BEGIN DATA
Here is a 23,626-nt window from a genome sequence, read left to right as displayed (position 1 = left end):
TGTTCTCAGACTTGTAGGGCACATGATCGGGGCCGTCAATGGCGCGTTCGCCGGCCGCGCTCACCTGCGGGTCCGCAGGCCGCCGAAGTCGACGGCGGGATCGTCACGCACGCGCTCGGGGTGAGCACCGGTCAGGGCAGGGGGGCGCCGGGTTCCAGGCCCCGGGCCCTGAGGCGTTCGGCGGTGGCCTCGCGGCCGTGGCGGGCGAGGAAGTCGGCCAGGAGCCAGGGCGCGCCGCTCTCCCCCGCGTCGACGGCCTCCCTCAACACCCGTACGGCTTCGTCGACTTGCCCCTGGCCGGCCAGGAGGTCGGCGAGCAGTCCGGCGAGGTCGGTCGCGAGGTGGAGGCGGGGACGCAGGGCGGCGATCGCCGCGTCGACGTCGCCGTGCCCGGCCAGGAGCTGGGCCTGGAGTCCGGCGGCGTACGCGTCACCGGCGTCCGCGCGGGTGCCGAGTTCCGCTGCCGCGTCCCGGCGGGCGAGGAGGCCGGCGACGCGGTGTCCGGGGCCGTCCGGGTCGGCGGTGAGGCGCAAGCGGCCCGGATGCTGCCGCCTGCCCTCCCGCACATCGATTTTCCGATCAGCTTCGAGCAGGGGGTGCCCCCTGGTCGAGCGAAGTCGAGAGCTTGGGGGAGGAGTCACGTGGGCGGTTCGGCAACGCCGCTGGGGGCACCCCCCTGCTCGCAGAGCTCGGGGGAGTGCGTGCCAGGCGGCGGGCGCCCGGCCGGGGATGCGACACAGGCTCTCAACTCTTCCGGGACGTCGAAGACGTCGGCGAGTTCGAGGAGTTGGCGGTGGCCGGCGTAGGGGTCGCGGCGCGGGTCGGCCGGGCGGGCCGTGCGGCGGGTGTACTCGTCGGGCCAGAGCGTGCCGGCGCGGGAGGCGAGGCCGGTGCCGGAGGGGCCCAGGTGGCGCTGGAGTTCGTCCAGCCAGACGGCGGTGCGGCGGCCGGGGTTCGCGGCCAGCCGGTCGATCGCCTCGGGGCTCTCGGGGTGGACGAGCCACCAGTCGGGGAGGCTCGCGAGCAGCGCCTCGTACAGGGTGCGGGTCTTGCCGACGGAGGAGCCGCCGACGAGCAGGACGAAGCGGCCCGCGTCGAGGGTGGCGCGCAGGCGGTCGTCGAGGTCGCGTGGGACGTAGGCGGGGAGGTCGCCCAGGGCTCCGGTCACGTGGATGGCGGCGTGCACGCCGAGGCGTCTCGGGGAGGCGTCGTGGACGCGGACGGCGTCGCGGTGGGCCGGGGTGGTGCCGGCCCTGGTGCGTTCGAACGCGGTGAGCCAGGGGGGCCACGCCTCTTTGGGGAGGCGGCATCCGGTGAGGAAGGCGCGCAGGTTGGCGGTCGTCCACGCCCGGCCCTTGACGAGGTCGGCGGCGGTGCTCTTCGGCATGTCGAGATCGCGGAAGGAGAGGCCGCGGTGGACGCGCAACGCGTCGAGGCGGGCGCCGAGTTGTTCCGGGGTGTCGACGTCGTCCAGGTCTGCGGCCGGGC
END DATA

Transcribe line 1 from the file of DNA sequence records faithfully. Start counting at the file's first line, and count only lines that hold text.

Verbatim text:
Here is a 23,626-nt window from a genome sequence, read left to right as displayed (position 1 = left end):